American Alpine Jounrna and Accidents in North American Climbing

Asia, China, Yunnan Province, Hengduan Shan, Ascent of Peak 4,750, Attempt on Baimang Shan, and Reconnaissance of Meilixueshan and Habaxueshan Areas

  • Climbs And Expeditions
  • Climb Year:
  • Publication Year: 2003

Yunnan Province, Hengduan Shan, ascent of Peak 4,750, attempt on Baimang Shan, and reconnaissance of Meilixueshan and Habaxueshan areas. During April and May Paul Macleman and I visited the Hengduan mountains of northwestern Yunnan Province. This was my second journey to the area (AAJ 1999), which is still not popular with foreign expeditions but is becoming increasingly popular as a destination for domestic Chinese package tours.

Driving from Kunming to Lijiang can now be done in around eight hours by bus on the new highway. A cable car up the eastern slopes of Yulongxueshan (5,596m) was completed in late 1998; it gave us an interesting day out, with nice views, as well as a minor degree of acclimatization, as it stops at just over 4,500m on snowfields above the glacier. From Lijiang we continued north to Zhongdian (3,200m), where we spent a few days acclimatizing, buying food and visiting the beautiful Songzhalin monastery. Then we took a public bus toward Deqen, but we jumped off at the 4100m high pass to the east of the attractive and unclimbed Baimang Shan (5,500m).

Passing evidence of increased human traffic in the area—partially completed stone huts, trash, human feces, road crews—we camped slightly above the road, beneath the hill that I climbed in 1998. Two days later we ascended this peak, our altimeters registering around 4750m, significantly lower than I previously thought. On this occasion we climbed the northern ridge in deep snow and over loose rock to arrive on the summit after a couple of hours. The Konkaling peaks were again visible far to the east but we were lucky enough this time to obtain a magical view of Kawa Karpo (6,740m, a.k.a. Meil- ixushan, Kagebo) rising to the northwest above a sea of cloud.

Upon descending we decided that Baimang Shan held too much fresh snow, so we immediately hitched a ride on a truck to the city of Deqen. There has been a significant increase in the number of tourists traveling across the Mekong River from Degen to visit the Minyong Glacier, for a fee, and the nearby monastery.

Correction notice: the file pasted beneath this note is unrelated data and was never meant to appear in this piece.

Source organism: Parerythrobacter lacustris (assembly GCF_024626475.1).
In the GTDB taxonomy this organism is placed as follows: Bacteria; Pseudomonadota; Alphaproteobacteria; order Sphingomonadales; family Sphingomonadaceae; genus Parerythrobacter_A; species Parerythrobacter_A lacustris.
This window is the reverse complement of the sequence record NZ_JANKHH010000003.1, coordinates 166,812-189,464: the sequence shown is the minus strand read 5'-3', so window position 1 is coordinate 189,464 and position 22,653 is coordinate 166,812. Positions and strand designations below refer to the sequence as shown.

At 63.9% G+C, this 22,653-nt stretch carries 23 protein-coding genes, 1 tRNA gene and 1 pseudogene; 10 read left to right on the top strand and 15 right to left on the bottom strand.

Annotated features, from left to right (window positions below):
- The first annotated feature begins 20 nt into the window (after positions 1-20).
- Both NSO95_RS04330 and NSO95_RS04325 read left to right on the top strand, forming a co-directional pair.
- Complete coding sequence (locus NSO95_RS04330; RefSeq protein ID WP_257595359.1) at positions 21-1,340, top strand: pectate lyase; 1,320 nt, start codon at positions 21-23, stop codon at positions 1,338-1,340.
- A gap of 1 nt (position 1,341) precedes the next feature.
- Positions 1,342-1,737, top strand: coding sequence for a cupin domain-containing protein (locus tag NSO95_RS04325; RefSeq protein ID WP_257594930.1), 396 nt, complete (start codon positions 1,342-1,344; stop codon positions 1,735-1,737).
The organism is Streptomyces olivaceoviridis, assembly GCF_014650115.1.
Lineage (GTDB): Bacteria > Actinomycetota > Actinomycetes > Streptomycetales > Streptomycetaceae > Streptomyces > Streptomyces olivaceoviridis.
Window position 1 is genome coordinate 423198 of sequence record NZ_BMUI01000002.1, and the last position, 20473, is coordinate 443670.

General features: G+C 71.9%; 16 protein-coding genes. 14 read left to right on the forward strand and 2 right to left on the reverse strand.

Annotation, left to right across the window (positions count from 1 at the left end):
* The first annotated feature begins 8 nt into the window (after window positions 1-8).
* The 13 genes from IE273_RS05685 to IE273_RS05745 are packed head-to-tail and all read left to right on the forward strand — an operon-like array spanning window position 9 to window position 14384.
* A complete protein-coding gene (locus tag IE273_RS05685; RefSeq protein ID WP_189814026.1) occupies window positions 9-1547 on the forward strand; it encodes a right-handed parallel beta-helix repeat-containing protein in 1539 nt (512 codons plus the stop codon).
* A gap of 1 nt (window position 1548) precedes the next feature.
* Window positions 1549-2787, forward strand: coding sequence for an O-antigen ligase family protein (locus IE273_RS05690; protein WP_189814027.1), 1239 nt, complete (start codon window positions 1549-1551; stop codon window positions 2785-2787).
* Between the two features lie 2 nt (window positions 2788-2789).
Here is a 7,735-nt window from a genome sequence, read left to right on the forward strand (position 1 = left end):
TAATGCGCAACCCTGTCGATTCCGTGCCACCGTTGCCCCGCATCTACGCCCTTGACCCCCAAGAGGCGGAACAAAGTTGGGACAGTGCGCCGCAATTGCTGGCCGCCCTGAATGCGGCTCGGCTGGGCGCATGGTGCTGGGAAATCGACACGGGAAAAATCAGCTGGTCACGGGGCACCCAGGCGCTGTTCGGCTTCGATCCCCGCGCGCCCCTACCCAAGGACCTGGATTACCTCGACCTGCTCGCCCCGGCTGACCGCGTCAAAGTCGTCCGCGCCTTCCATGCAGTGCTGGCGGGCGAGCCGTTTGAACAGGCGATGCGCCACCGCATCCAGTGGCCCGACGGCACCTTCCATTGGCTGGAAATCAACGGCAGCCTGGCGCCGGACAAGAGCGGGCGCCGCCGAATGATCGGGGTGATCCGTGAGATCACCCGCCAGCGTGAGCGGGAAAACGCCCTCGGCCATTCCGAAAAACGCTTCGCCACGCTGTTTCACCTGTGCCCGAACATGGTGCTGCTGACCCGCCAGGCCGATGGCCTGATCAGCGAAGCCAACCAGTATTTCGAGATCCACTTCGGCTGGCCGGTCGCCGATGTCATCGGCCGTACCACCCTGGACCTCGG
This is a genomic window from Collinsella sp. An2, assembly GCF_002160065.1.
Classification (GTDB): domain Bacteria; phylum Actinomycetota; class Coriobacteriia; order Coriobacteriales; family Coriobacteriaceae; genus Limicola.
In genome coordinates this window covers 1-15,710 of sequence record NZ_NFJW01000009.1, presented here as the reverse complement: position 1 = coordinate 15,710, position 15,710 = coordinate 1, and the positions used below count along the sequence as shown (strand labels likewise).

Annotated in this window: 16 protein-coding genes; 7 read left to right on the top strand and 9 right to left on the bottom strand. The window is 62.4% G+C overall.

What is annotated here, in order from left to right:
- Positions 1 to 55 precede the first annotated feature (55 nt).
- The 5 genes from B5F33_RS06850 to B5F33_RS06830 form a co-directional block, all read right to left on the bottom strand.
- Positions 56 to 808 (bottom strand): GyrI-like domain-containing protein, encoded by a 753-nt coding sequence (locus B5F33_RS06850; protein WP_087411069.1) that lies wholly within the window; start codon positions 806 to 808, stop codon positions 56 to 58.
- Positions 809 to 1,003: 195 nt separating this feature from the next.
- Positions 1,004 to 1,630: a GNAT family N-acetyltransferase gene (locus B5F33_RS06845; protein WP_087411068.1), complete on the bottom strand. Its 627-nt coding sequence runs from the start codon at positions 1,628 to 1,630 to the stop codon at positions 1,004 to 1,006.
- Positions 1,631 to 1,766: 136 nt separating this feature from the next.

Using a local tour operator for jeep and horse hire, we crossed the Mekong 45 minutes north of Deqen and turned left toward Xigong hot springs where we left the jeep and loaded the horses. Around six hours of pleasant walking up and over a forested ridge, past prayer flags and small meadows, brought us down in to the Yibong valley and its uppermost village of Yibong. Whilst descending to the village at around 3200m, we got several glimpses through the mist of the lower reaches of the main range to the west, including not only the 6000m peak directly south of Kawa Karpo that we wished to attempt, but also the approach gully to the north ridge of the spectacular 6,054m Miancimu (Metsemo). The next day we hoped to reach the “Japanese Camp” used by the ill-fated Sino-Japanese expedition that lost 17 members in one avalanche higher up on Kawa Karpo in January 1991. There is now a very basic trekking-style lodge in Yibong that can accommodate small groups.

While spending the night in Yibong we learned that although the villagers were happy for us to explore the area, they had been told by the monks from the monastery at Minyong that they would be “punished” for allowing foreigners to go above the village without a local guide. Spiritual reasons were cited for not allowing foreigners to climb or trek in the mountains above—not just Kawa Karpo, but all the peaks—and this prohibition also extended to other activities like plant collecting. We knew beforehand that such issues may affect climbing here but wanted to see for ourselves. Though disappointed, we left the area the next day, content to abandon any climbing plans there out of respect for local beliefs and the well being of the villagers.